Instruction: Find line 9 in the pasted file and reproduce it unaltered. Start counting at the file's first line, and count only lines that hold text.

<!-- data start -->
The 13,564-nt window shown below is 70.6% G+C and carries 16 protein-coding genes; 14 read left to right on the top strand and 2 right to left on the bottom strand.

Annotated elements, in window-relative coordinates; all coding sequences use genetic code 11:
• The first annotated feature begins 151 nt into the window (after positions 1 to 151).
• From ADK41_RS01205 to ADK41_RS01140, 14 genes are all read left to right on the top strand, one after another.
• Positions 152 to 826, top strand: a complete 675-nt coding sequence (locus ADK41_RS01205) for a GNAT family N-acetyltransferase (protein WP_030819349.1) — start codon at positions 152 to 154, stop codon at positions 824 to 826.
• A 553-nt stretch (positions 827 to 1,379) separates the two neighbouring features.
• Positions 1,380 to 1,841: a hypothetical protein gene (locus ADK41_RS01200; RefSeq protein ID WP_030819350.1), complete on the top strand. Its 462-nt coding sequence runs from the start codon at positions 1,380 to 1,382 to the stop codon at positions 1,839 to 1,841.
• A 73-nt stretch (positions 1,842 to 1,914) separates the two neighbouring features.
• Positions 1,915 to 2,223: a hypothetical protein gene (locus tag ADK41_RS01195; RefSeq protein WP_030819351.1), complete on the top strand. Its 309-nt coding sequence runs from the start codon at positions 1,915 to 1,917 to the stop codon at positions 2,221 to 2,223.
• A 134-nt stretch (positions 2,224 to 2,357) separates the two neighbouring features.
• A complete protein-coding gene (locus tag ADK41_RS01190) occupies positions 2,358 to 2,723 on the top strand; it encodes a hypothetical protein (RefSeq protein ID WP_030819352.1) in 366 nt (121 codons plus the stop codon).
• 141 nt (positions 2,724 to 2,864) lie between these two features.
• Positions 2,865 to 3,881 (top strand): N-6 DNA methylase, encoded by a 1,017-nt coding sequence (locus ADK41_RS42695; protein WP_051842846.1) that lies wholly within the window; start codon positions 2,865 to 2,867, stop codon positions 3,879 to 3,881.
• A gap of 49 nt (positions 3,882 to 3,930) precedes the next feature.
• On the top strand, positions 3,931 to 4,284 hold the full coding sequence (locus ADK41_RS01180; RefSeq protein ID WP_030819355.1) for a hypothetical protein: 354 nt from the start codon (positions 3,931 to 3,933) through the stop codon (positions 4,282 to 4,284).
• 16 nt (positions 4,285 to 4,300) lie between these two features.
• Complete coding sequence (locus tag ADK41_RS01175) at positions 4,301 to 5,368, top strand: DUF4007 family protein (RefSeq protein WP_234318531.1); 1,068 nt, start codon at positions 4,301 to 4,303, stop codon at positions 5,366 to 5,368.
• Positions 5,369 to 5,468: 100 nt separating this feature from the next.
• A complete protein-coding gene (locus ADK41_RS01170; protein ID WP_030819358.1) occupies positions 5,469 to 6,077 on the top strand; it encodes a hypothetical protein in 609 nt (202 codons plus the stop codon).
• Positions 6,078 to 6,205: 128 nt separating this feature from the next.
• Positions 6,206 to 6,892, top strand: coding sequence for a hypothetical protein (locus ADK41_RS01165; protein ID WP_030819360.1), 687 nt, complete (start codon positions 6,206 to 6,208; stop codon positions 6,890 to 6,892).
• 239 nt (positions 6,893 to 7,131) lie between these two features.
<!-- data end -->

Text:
• Positions 1,915 to 2,223: a hypothetical protein gene (locus tag ADK41_RS01195; RefSeq protein WP_030819351.1), complete on the top strand. Its 309-nt coding sequence runs from the start codon at positions 1,915 to 1,917 to the stop codon at positions 2,221 to 2,223.